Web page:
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There was this one cartoon on the newspaper-type pages among the hodgepodge articles and photos in one of the earliest Thrashers I can remember. I'm dating myself here, but who really cares. I cut out that little comic and hung it on the back of my bedroom door. The comic hung next to a sequence of Alan Losi doing a hip-hop over a channel on an obscure ramp somewhere, along with a photo of Hawk lying down on top of his board with his face painted as his graphics, an ad for Venture V3 trucks, and a Brand X ad, along with a plethora of other odds and ends thoroughly representing skateboarding at the time. All of this covered the back of my bedroom door. The cartoon depicted a skateboarder blasting a huge, huge backside air out of this ramp; the kids on the platform and all around were commenting and yelling with excitement, as skaters often do even these days (not much has changed there) when something noteworthy has been executed. I remember studying that comic and pointing out one of the comments to my brother, the one with the guy looking up, yelling, "Phuc!" In my innocence and general bliss of youth and excitement over skateboarding, I said, "Look, he's saying 'Puke!'" And my brother's response (as he was a little older than me and wise to the ways of the world) was to maintain that innocence of mine a bit longer. But I can still see the look in his eyes that he knew I had no clue. He smiled and remained silent anyway. That was well over 20 years ago, but I remember that look like yesterday. I'd appreciated that about my brother. In that very moment he kept skating pure to me, even from the silliness of a silly word. He understood in some obscure way just how much I loved it all, and was wise to know that actually revealing the harshness of some things in skateboarding (and life in general) might take some of the fun out of it. He preserved the mystery of it for me. It is the mystery of not fully knowing the object of our love that sometimes makes us love what we love with an unfulfilled longing for more. And that's just it. That's skateboarding. It's addition. Variable ratio on wheels. Like gambling. You did that trick yesterday but can't work it out today. Ah, the mystery of it all. That's what makes us love it. That's what keeps us coming back for more, even all battered and bruised. And kids still get just as excited about it and just as addicted as I did over 20 years ago. Regardless of how many tricks you have learned, how many sponsors you have had, how many videos you've made or been in, or even how many cut-rate letters you've written about skateboarding, it is and always will be pure fun, a purely innocent thrill void of all the peripheral--well, crap--that can accompany this object of our love. Congratulations, Thrasher, on 25 years! Sorry for the late congrats, but thank you for faithfully reminding us that skating is fun--and for being there the whole time I've been skating and getting me stoked all the more to keep rolling. I have to thank my brother, too, Jody, for keeping it so pure and simple fun in its own proper rightful essence, even way back when. Just wanted to say thank you all.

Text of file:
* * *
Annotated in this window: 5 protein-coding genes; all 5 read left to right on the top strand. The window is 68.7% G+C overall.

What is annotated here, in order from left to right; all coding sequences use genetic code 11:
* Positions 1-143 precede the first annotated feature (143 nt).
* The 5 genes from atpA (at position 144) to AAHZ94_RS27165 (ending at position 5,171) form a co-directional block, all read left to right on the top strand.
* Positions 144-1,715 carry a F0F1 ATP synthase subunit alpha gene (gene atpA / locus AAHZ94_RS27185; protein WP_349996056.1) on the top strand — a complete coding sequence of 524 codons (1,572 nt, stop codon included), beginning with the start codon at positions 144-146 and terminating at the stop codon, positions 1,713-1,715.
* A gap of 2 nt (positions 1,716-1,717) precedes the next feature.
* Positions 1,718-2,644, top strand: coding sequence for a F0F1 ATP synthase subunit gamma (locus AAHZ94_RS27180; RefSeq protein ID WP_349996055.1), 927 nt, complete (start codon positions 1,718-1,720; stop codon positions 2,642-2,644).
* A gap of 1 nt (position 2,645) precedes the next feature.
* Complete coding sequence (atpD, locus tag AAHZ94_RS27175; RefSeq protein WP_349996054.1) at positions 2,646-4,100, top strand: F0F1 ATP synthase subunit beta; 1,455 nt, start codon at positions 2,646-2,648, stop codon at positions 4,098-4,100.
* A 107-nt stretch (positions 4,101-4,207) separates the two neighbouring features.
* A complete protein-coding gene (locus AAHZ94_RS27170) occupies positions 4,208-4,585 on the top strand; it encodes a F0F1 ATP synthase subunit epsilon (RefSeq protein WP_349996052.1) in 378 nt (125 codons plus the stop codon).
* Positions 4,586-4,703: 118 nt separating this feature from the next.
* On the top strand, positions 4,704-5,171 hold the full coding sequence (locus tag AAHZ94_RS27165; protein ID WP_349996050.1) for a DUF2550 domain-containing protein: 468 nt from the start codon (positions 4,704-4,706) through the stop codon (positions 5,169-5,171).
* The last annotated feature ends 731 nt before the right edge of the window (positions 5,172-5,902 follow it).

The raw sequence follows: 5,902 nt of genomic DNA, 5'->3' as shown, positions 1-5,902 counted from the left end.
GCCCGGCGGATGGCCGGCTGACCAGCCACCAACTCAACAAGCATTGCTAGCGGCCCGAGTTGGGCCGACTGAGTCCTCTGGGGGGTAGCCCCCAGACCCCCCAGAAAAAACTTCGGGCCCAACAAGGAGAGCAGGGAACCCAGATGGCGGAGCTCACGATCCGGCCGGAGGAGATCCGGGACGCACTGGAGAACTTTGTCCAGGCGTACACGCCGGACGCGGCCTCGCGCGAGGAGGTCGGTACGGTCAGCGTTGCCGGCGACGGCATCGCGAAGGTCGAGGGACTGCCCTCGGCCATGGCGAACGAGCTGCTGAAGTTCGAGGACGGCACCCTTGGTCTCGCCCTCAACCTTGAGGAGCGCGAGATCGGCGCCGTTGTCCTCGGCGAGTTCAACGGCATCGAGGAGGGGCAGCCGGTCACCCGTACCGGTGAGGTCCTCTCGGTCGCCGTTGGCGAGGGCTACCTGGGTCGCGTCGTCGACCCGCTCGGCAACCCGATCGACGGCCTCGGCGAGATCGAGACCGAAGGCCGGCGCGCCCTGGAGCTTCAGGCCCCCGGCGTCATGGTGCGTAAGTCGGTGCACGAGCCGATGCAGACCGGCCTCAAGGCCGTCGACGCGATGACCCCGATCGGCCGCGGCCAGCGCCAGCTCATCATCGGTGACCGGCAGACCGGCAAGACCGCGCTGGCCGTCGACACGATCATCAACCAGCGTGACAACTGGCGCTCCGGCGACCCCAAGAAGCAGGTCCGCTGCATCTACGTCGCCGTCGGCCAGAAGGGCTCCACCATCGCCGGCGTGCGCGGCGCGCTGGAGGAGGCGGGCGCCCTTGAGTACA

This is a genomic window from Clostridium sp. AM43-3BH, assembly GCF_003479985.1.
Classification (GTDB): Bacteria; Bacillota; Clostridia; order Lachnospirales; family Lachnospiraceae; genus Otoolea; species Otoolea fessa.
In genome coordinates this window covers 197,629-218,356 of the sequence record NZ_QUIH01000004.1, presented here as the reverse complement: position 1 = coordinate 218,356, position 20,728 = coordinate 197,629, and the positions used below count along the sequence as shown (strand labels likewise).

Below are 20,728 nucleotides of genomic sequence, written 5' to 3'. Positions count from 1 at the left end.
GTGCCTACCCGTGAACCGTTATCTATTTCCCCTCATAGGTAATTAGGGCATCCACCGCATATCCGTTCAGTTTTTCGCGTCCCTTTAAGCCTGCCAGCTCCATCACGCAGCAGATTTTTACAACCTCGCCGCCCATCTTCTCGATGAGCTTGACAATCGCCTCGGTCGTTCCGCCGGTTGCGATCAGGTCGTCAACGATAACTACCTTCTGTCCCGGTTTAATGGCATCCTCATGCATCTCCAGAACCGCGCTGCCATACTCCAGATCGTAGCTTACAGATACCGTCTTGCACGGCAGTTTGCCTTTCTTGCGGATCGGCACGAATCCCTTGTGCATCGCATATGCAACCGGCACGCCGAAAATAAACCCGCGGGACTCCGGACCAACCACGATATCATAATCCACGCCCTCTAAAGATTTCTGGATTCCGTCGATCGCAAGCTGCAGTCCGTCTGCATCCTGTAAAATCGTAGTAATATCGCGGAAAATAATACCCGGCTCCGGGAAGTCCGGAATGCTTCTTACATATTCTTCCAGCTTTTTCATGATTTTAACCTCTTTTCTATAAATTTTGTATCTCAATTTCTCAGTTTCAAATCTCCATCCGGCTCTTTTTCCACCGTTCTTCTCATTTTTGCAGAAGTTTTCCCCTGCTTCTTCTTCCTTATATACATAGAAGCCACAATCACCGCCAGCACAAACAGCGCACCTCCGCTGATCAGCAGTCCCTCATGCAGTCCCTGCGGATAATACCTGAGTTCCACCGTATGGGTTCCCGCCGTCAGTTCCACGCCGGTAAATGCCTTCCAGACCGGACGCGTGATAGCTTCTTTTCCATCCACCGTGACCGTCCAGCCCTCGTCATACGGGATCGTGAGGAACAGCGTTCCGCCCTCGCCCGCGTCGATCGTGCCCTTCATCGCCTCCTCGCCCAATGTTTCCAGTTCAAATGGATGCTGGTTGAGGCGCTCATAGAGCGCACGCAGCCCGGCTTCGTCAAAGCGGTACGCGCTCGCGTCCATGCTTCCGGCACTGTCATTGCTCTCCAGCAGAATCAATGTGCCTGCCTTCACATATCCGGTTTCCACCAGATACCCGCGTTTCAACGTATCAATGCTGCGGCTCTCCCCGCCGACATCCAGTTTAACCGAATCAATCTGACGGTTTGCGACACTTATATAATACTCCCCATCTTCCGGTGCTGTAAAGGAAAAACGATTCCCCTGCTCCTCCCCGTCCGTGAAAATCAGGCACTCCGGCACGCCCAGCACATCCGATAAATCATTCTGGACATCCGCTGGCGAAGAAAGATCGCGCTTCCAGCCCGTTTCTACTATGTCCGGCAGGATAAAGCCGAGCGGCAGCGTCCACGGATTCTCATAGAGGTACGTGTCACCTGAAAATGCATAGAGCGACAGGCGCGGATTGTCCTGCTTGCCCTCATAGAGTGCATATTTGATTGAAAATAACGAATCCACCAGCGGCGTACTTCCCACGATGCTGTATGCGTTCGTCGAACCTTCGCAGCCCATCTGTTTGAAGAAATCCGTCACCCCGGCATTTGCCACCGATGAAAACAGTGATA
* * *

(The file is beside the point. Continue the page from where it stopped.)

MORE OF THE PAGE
Jason "Redneck" Brown

Springfield, Oregon
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Title Annotation:MAIL DROP
Author:Brown, Jason
Article Type:Letter to the editor
Date:Oct 1, 2006
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